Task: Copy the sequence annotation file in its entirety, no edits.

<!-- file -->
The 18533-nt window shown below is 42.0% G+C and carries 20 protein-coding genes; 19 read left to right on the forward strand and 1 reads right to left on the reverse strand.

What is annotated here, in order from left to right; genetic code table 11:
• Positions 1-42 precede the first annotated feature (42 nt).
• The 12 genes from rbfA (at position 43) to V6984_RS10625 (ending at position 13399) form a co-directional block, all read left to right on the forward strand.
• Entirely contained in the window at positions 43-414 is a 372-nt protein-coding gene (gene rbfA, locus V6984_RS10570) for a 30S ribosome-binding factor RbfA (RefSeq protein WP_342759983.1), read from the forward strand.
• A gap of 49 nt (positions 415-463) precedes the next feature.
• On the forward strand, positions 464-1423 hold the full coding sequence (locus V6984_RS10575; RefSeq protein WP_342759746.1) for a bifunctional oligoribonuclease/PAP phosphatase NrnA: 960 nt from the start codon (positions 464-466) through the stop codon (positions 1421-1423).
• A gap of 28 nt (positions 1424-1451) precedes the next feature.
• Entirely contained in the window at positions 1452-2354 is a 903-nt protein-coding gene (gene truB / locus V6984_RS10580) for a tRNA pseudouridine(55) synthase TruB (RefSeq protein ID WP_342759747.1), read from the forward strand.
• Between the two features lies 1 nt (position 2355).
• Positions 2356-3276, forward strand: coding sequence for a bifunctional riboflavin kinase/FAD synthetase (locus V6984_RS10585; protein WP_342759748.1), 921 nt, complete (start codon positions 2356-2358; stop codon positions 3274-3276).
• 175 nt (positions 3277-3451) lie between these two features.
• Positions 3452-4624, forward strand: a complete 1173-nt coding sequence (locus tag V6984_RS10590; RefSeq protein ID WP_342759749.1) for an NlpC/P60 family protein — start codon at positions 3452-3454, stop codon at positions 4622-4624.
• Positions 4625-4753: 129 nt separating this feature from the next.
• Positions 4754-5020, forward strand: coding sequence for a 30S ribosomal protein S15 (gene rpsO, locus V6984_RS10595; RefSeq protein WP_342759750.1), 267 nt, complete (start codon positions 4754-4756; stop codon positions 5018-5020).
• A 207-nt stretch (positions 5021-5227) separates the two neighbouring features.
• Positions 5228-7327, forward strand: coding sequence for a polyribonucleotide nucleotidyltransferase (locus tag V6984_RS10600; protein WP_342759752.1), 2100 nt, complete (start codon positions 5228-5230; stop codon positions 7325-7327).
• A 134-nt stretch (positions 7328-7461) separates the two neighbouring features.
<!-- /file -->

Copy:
The 18533-nt window shown below is 42.0% G+C and carries 20 protein-coding genes; 19 read left to right on the forward strand and 1 reads right to left on the reverse strand.

What is annotated here, in order from left to right; genetic code table 11:
• Positions 1-42 precede the first annotated feature (42 nt).
• The 12 genes from rbfA (at position 43) to V6984_RS10625 (ending at position 13399) form a co-directional block, all read left to right on the forward strand.
• Entirely contained in the window at positions 43-414 is a 372-nt protein-coding gene (gene rbfA, locus V6984_RS10570) for a 30S ribosome-binding factor RbfA (RefSeq protein WP_342759983.1), read from the forward strand.
• A gap of 49 nt (positions 415-463) precedes the next feature.
• On the forward strand, positions 464-1423 hold the full coding sequence (locus V6984_RS10575; RefSeq protein WP_342759746.1) for a bifunctional oligoribonuclease/PAP phosphatase NrnA: 960 nt from the start codon (positions 464-466) through the stop codon (positions 1421-1423).
• A gap of 28 nt (positions 1424-1451) precedes the next feature.
• Entirely contained in the window at positions 1452-2354 is a 903-nt protein-coding gene (gene truB / locus V6984_RS10580) for a tRNA pseudouridine(55) synthase TruB (RefSeq protein ID WP_342759747.1), read from the forward strand.
• Between the two features lies 1 nt (position 2355).
• Positions 2356-3276, forward strand: coding sequence for a bifunctional riboflavin kinase/FAD synthetase (locus V6984_RS10585; protein WP_342759748.1), 921 nt, complete (start codon positions 2356-2358; stop codon positions 3274-3276).
• 175 nt (positions 3277-3451) lie between these two features.
• Positions 3452-4624, forward strand: a complete 1173-nt coding sequence (locus tag V6984_RS10590; RefSeq protein ID WP_342759749.1) for an NlpC/P60 family protein — start codon at positions 3452-3454, stop codon at positions 4622-4624.
• Positions 4625-4753: 129 nt separating this feature from the next.
• Positions 4754-5020, forward strand: coding sequence for a 30S ribosomal protein S15 (gene rpsO, locus V6984_RS10595; RefSeq protein WP_342759750.1), 267 nt, complete (start codon positions 4754-4756; stop codon positions 5018-5020).
• A 207-nt stretch (positions 5021-5227) separates the two neighbouring features.
• Positions 5228-7327, forward strand: coding sequence for a polyribonucleotide nucleotidyltransferase (locus tag V6984_RS10600; protein WP_342759752.1), 2100 nt, complete (start codon positions 5228-5230; stop codon positions 7325-7327).
• A 134-nt stretch (positions 7328-7461) separates the two neighbouring features.